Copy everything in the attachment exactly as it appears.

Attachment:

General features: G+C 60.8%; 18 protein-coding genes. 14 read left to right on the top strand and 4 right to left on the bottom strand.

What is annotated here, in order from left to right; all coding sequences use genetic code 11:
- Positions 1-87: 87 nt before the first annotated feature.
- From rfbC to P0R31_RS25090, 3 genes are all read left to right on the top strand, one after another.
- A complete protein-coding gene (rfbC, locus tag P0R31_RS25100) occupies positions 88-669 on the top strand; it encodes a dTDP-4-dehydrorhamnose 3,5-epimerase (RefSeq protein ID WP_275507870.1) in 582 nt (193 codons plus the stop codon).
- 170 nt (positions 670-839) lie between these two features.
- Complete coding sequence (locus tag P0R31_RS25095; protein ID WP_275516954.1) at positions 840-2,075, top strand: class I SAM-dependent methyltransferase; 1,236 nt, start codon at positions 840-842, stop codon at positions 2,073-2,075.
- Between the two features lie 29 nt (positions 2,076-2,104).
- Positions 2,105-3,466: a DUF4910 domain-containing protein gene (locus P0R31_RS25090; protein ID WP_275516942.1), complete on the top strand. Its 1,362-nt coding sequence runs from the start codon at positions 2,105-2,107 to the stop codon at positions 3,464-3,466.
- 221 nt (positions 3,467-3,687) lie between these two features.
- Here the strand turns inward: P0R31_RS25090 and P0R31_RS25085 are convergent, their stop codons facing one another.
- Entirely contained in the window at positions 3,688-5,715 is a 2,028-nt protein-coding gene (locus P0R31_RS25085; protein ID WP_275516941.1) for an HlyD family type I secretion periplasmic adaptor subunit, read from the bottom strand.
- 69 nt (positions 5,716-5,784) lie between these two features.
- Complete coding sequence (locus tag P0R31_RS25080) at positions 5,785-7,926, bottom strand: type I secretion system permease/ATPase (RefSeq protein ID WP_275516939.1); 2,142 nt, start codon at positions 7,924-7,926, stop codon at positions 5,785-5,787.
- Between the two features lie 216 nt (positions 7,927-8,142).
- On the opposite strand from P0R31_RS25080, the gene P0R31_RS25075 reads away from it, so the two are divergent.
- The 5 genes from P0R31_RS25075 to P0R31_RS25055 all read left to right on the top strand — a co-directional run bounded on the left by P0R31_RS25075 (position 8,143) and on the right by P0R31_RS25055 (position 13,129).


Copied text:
General features: G+C 60.8%; 18 protein-coding genes. 14 read left to right on the top strand and 4 right to left on the bottom strand.

What is annotated here, in order from left to right; all coding sequences use genetic code 11:
- Positions 1-87: 87 nt before the first annotated feature.
- From rfbC to P0R31_RS25090, 3 genes are all read left to right on the top strand, one after another.
- A complete protein-coding gene (rfbC, locus tag P0R31_RS25100) occupies positions 88-669 on the top strand; it encodes a dTDP-4-dehydrorhamnose 3,5-epimerase (RefSeq protein ID WP_275507870.1) in 582 nt (193 codons plus the stop codon).
- 170 nt (positions 670-839) lie between these two features.
- Complete coding sequence (locus tag P0R31_RS25095; protein ID WP_275516954.1) at positions 840-2,075, top strand: class I SAM-dependent methyltransferase; 1,236 nt, start codon at positions 840-842, stop codon at positions 2,073-2,075.
- Between the two features lie 29 nt (positions 2,076-2,104).
- Positions 2,105-3,466: a DUF4910 domain-containing protein gene (locus P0R31_RS25090; protein ID WP_275516942.1), complete on the top strand. Its 1,362-nt coding sequence runs from the start codon at positions 2,105-2,107 to the stop codon at positions 3,464-3,466.
- 221 nt (positions 3,467-3,687) lie between these two features.
- Here the strand turns inward: P0R31_RS25090 and P0R31_RS25085 are convergent, their stop codons facing one another.
- Entirely contained in the window at positions 3,688-5,715 is a 2,028-nt protein-coding gene (locus P0R31_RS25085; protein ID WP_275516941.1) for an HlyD family type I secretion periplasmic adaptor subunit, read from the bottom strand.
- 69 nt (positions 5,716-5,784) lie between these two features.
- Complete coding sequence (locus tag P0R31_RS25080) at positions 5,785-7,926, bottom strand: type I secretion system permease/ATPase (RefSeq protein ID WP_275516939.1); 2,142 nt, start codon at positions 7,924-7,926, stop codon at positions 5,785-5,787.
- Between the two features lie 216 nt (positions 7,927-8,142).
- On the opposite strand from P0R31_RS25080, the gene P0R31_RS25075 reads away from it, so the two are divergent.
- The 5 genes from P0R31_RS25075 to P0R31_RS25055 all read left to right on the top strand — a co-directional run bounded on the left by P0R31_RS25075 (position 8,143) and on the right by P0R31_RS25055 (position 13,129).